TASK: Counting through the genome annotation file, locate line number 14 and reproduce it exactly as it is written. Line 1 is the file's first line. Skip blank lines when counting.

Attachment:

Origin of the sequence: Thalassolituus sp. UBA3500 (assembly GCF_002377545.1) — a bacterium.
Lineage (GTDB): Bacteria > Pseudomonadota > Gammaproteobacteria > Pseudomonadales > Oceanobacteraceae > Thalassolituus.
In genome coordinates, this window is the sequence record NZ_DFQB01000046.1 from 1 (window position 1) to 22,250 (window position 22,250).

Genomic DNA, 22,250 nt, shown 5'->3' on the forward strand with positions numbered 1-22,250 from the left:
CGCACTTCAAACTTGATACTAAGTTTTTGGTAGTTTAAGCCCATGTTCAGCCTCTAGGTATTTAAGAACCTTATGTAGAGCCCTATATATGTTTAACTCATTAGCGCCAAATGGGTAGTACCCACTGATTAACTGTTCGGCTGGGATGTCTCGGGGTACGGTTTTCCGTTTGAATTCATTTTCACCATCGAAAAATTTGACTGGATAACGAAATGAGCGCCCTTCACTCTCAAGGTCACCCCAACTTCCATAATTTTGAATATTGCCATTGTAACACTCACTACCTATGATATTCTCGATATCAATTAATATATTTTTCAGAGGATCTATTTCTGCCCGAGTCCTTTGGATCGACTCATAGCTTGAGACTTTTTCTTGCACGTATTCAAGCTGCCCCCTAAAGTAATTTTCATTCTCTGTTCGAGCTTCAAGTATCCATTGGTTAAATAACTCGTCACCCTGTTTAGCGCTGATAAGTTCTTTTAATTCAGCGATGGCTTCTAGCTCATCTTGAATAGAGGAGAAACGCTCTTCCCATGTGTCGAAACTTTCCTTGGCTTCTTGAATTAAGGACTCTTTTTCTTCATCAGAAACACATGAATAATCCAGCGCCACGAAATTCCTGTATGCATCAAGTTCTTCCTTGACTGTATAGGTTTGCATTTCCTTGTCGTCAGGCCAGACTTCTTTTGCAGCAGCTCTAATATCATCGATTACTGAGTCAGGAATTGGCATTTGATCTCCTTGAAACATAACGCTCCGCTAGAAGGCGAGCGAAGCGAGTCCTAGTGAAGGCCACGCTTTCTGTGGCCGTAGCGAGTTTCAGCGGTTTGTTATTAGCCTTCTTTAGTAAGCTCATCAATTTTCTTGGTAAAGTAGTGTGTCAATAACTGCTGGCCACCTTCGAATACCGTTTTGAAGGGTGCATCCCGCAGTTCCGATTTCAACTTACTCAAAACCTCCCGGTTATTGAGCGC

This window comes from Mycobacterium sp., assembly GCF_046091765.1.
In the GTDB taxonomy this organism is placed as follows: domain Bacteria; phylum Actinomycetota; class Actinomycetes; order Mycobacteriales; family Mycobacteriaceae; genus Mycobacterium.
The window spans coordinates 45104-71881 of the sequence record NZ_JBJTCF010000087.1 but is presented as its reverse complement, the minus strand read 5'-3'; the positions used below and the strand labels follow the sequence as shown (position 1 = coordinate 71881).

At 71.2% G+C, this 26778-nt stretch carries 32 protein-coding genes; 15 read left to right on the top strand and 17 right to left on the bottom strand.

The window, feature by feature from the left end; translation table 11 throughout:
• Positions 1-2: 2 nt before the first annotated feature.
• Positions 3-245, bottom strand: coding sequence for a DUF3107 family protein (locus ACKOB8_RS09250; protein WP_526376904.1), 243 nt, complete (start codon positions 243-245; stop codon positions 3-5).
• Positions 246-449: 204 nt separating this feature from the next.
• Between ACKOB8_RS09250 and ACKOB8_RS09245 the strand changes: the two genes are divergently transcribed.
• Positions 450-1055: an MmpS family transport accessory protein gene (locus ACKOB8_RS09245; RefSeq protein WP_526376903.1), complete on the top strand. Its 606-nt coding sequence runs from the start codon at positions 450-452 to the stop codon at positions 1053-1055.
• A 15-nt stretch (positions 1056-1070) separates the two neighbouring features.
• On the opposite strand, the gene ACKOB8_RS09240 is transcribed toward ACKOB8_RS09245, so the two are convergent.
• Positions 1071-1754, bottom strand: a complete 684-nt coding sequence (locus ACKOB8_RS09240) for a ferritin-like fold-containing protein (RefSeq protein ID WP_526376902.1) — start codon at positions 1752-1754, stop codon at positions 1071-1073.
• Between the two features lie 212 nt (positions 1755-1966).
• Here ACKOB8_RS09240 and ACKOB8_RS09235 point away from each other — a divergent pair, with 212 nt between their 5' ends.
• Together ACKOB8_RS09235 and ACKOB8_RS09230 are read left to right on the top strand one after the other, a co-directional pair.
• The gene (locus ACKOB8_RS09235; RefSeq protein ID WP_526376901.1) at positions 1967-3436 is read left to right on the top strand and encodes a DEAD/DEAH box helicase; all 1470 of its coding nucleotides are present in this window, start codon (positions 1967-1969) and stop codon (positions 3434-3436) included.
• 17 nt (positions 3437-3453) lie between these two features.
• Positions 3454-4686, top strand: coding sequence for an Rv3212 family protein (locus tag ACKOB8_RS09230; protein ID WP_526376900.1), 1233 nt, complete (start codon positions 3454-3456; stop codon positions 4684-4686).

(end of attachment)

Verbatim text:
• Between ACKOB8_RS09250 and ACKOB8_RS09245 the strand changes: the two genes are divergently transcribed.